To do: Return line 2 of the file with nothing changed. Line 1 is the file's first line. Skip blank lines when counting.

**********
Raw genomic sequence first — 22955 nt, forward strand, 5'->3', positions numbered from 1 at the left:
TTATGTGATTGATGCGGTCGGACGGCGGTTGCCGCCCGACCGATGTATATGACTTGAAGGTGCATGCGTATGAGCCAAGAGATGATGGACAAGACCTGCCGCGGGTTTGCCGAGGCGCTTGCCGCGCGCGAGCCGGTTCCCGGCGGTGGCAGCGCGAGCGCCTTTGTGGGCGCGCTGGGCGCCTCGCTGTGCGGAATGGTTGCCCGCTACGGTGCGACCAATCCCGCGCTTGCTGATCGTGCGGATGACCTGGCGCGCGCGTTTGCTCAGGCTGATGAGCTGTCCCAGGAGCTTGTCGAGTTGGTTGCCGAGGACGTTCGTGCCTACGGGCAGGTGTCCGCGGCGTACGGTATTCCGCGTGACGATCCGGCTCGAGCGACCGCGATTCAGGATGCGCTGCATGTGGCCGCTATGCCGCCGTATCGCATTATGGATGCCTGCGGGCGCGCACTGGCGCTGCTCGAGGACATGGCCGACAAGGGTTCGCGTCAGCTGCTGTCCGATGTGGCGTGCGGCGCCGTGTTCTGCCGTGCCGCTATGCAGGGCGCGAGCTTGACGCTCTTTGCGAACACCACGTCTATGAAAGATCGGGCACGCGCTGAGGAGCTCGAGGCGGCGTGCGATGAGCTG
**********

TTATGTGATTGATGCGGTCGGACGGCGGTTGCCGCCCGACCGATGTATATGACTTGAAGGTGCATGCGTATGAGCCAAGAGATGATGGACAAGACCTGCCGCGGGTTTGCCGAGGCGCTTGCCGCGCGCGAGCCGGTTCCCGGCGGTGGCAGCGCGAGCGCCTTTGTGGGCGCGCTGGGCGCCTCGCTGTGCGGAATGGTTGCCCGCTACGGTGCGACCAATCCCGCGCTTGCTGATCGTGCGGATGACCTGGCGCGCGCGTTTGCTCAGGCTGATGAGCTGTCCCAGGAGCTTGTCGAGTTGGTTGCCGAGGACGTTCGTGCCTACGGGCAGGTGTCCGCGGCGTACGGTATTCCGCGTGACGATCCGGCTCGAGCGACCGCGATTCAGGATGCGCTGCATGTGGCCGCTATGCCGCCGTATCGCATTATGGATGCCTGCGGGCGCGCACTGGCGCTGCTCGAGGACATGGCCGACAAGGGTTCGCGTCAGCTGCTGTCCGATGTGGCGTGCGGCGCCGTGTTCTGCCGTGCCGCTATGCAGGGCGCGAGCTTGACGCTCTTTGCGAACACCACGTCTATGAAAGATCGGGCACGCGCTGAGGAGCTCGAGGCGGCGTGCGATGAGCTG